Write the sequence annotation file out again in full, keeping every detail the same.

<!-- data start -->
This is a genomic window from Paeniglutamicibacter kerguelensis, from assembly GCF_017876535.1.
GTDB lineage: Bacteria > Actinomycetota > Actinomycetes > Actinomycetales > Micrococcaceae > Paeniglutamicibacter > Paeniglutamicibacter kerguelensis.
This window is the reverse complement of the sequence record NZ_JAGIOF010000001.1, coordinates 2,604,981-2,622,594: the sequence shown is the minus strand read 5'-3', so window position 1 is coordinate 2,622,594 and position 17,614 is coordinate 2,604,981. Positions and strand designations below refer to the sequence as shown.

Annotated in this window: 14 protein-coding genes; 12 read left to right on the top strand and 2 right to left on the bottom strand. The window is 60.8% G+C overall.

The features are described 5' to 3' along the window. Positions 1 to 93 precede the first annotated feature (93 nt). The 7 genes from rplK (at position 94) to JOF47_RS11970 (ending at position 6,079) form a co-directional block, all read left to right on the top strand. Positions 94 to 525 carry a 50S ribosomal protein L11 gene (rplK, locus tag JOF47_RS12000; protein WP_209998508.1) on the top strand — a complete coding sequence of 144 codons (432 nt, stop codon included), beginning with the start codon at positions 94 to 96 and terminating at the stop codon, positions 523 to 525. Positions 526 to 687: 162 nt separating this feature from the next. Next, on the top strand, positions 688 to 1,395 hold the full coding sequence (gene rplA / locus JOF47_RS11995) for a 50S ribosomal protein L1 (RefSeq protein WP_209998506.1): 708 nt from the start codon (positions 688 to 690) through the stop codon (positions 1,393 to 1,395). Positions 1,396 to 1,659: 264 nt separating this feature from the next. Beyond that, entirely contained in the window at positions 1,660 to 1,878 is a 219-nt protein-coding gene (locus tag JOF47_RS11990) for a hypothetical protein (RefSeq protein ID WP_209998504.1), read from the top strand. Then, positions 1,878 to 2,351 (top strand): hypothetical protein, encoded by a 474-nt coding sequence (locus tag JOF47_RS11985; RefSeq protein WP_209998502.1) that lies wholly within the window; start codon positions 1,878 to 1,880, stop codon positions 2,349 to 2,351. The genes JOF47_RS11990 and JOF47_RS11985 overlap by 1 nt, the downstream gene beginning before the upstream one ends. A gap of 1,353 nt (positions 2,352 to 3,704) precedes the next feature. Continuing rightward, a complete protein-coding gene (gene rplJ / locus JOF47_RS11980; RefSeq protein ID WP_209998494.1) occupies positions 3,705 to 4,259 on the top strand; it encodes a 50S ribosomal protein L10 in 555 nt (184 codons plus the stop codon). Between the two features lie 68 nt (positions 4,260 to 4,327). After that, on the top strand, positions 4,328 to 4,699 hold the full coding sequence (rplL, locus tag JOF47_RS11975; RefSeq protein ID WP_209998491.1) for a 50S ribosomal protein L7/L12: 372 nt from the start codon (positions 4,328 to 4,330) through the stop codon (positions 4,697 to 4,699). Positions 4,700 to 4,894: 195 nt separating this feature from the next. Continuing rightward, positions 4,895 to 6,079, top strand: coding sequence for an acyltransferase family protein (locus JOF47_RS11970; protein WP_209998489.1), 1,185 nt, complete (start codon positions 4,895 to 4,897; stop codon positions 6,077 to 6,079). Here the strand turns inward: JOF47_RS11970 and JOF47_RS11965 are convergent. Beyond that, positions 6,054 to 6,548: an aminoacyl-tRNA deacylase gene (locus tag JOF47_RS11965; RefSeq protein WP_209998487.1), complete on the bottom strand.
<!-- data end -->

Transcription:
This is a genomic window from Paeniglutamicibacter kerguelensis, from assembly GCF_017876535.1.
GTDB lineage: Bacteria > Actinomycetota > Actinomycetes > Actinomycetales > Micrococcaceae > Paeniglutamicibacter > Paeniglutamicibacter kerguelensis.
This window is the reverse complement of the sequence record NZ_JAGIOF010000001.1, coordinates 2,604,981-2,622,594: the sequence shown is the minus strand read 5'-3', so window position 1 is coordinate 2,622,594 and position 17,614 is coordinate 2,604,981. Positions and strand designations below refer to the sequence as shown.

Annotated in this window: 14 protein-coding genes; 12 read left to right on the top strand and 2 right to left on the bottom strand. The window is 60.8% G+C overall.

The features are described 5' to 3' along the window. Positions 1 to 93 precede the first annotated feature (93 nt). The 7 genes from rplK (at position 94) to JOF47_RS11970 (ending at position 6,079) form a co-directional block, all read left to right on the top strand. Positions 94 to 525 carry a 50S ribosomal protein L11 gene (rplK, locus tag JOF47_RS12000; protein WP_209998508.1) on the top strand — a complete coding sequence of 144 codons (432 nt, stop codon included), beginning with the start codon at positions 94 to 96 and terminating at the stop codon, positions 523 to 525. Positions 526 to 687: 162 nt separating this feature from the next. Next, on the top strand, positions 688 to 1,395 hold the full coding sequence (gene rplA / locus JOF47_RS11995) for a 50S ribosomal protein L1 (RefSeq protein WP_209998506.1): 708 nt from the start codon (positions 688 to 690) through the stop codon (positions 1,393 to 1,395). Positions 1,396 to 1,659: 264 nt separating this feature from the next. Beyond that, entirely contained in the window at positions 1,660 to 1,878 is a 219-nt protein-coding gene (locus tag JOF47_RS11990) for a hypothetical protein (RefSeq protein ID WP_209998504.1), read from the top strand. Then, positions 1,878 to 2,351 (top strand): hypothetical protein, encoded by a 474-nt coding sequence (locus tag JOF47_RS11985; RefSeq protein WP_209998502.1) that lies wholly within the window; start codon positions 1,878 to 1,880, stop codon positions 2,349 to 2,351. The genes JOF47_RS11990 and JOF47_RS11985 overlap by 1 nt, the downstream gene beginning before the upstream one ends. A gap of 1,353 nt (positions 2,352 to 3,704) precedes the next feature. Continuing rightward, a complete protein-coding gene (gene rplJ / locus JOF47_RS11980; RefSeq protein ID WP_209998494.1) occupies positions 3,705 to 4,259 on the top strand; it encodes a 50S ribosomal protein L10 in 555 nt (184 codons plus the stop codon). Between the two features lie 68 nt (positions 4,260 to 4,327). After that, on the top strand, positions 4,328 to 4,699 hold the full coding sequence (rplL, locus tag JOF47_RS11975; RefSeq protein ID WP_209998491.1) for a 50S ribosomal protein L7/L12: 372 nt from the start codon (positions 4,328 to 4,330) through the stop codon (positions 4,697 to 4,699). Positions 4,700 to 4,894: 195 nt separating this feature from the next. Continuing rightward, positions 4,895 to 6,079, top strand: coding sequence for an acyltransferase family protein (locus JOF47_RS11970; protein WP_209998489.1), 1,185 nt, complete (start codon positions 4,895 to 4,897; stop codon positions 6,077 to 6,079). Here the strand turns inward: JOF47_RS11970 and JOF47_RS11965 are convergent. Beyond that, positions 6,054 to 6,548: an aminoacyl-tRNA deacylase gene (locus tag JOF47_RS11965; RefSeq protein WP_209998487.1), complete on the bottom strand.